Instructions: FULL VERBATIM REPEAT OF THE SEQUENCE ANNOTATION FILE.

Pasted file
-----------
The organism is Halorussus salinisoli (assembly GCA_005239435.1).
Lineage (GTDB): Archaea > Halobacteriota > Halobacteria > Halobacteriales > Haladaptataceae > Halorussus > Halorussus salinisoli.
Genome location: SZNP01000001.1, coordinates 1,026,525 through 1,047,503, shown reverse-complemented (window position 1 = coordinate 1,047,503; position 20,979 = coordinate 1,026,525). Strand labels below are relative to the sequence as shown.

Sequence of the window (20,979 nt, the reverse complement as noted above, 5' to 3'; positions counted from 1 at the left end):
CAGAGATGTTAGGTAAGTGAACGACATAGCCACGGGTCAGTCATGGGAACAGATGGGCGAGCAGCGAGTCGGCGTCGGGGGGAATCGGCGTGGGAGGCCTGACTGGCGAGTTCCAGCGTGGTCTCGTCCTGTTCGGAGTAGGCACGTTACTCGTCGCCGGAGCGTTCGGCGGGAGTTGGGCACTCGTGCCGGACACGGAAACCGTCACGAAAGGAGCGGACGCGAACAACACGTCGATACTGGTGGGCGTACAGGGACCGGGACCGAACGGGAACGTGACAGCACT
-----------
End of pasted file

The organism is Halorussus salinisoli (assembly GCA_005239435.1).
Lineage (GTDB): Archaea > Halobacteriota > Halobacteria > Halobacteriales > Haladaptataceae > Halorussus > Halorussus salinisoli.
Genome location: SZNP01000001.1, coordinates 1,026,525 through 1,047,503, shown reverse-complemented (window position 1 = coordinate 1,047,503; position 20,979 = coordinate 1,026,525). Strand labels below are relative to the sequence as shown.

Sequence of the window (20,979 nt, the reverse complement as noted above, 5' to 3'; positions counted from 1 at the left end):
CAGAGATGTTAGGTAAGTGAACGACATAGCCACGGGTCAGTCATGGGAACAGATGGGCGAGCAGCGAGTCGGCGTCGGGGGGAATCGGCGTGGGAGGCCTGACTGGCGAGTTCCAGCGTGGTCTCGTCCTGTTCGGAGTAGGCACGTTACTCGTCGCCGGAGCGTTCGGCGGGAGTTGGGCACTCGTGCCGGACACGGAAACCGTCACGAAAGGAGCGGACGCGAACAACACGTCGATACTGGTGGGCGTACAGGGACCGGGACCGAACGGGAACGTGACAGCACT